Mould and condensation issues

Ever noticed condensation running down your walls in the bedroom, bathroom and kitchen? Has this in turn created damp problems?

In high humidity rooms condensation can easily occur where there is not enough air circulation or where non-breathable paint has been used to seal up the room. Bathroom and kitchen paint is probably the worst thing that you can use in your bathrooms and kitchens because they seal up the room thus trapping moisture inside and this then can form condensation and damp problems.

Inadequate ventilation is also another major cause of the problem. The smallest (and cheapest) fans are the ones that are usually fitted in bathrooms and kitchens. They are not always the best choice, because they are the absolute minimum required, and this is not always enough. The issue with larger fans is that they use more energy and also increase heat loss. So getting the right size is important.

Where the extractors face is also important. If they are west or south facing they are likely to get blown shut by the wind and hence not be able to extract air properly. So it is worth placing them on the north or east walls to get the best performance and also to stop the incessant slapping of the vent’s flaps.

If you are worried about heat loss then this can be partially remedied by using room based heat exchange extractors. However you do need to have a fairly airtight room / house for these to be anywhere near efficient.

A house needs good ventilation and in many homes this comes from trickle vents in the windows and so these should be kept clear.

Many people also dry their clothes on radiators. This just adds large amounts of moisture into the internal atmosphere and so should be avoided.

Condensation is also caused by cold spots in the house. This might be on walls, or on the windows (windows are less thermally efficient than walls). This is way radiators are commonly placed under windows to prevent condensation. So if there are cold spots then condensation is more likely here. This is a structural issue and should be addressed.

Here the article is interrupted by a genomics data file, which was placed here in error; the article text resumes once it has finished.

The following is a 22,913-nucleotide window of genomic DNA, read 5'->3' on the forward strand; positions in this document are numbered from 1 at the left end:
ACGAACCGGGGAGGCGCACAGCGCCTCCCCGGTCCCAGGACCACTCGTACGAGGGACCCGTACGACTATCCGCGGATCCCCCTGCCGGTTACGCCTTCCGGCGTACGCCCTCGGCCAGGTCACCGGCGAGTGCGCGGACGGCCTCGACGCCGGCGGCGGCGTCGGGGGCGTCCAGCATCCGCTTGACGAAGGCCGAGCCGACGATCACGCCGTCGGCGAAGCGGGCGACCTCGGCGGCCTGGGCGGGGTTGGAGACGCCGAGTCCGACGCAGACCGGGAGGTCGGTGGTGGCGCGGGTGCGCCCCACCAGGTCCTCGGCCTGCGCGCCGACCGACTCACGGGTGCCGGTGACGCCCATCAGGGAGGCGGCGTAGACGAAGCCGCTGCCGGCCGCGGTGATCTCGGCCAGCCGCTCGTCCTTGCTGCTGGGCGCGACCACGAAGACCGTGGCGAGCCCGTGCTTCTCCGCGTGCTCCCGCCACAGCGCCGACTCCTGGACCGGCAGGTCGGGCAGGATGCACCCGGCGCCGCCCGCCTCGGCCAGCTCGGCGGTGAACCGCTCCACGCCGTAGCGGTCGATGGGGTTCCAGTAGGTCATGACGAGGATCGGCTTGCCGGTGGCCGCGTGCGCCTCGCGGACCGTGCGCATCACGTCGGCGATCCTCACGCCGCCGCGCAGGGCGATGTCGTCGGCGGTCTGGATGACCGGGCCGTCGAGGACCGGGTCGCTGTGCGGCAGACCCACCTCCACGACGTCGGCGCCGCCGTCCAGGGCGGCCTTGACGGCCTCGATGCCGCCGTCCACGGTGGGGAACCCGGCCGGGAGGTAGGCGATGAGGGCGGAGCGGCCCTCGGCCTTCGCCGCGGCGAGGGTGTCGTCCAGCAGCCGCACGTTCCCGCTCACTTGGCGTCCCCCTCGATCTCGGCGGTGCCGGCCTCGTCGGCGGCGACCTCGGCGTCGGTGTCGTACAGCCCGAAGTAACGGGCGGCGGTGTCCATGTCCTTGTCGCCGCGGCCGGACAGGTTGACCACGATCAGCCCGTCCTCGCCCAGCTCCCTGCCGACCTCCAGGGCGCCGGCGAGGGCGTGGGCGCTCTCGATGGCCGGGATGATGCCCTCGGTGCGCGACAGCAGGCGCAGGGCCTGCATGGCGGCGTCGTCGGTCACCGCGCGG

Ensure that you have adequate ventilation in the house (appropriately sized extractors in high humidity areas) and that they are fitted onto a north or east facing wall. If you have a breathable house (many of the older buildings with solid walls are intrinsically breathable) then by using breathable paints onto the lime plaster then the walls will help to control the relative humidity in the house.

Do not dry clothes on radiators (unless you provide adequate ventilation).

Where you are redecorating existing painted walls, you can use clay or chalk paints to help to ease the problem as they actively absorb and release moisture as humidity levels change.

Insulate where cold spots occur (or cure the underlying structural issue like thermal bridging). Where this is difficult you can use products like insulating paints or thin insulation like aerogels or insulating plasters.

Where these solutions are difficult to do you might want to use anti-mould paints / treatments just to stop the formation of mould.

For more advice and products please call the Eco Home Centre on 02920373094.


Rounded Developments Enterprises Ltd have endeavoured to ensure that the information contained in this report is accurate. However, Rounded Developments Enterprises Ltd. accepts no liability for the use of this information.

Statement of Vested Interest

Rounded Developments Enterprises Ltd are a well-recognised supplier of a range of sustainable building products and as such have a commercial interest in some of the recommendations contained within the report. In some cases, cost estimates have been given on the basis of current quotations for similar equipment supplied by Rounded Developments Enterprises Ltd, and may not be the only equipment available. However, it is our opinion that the study offers an appropriate level of detail in view of the resources available and information provided. The authors have no expectation of any order being placed with them and would welcome questioning of the choice and costs of any equipment.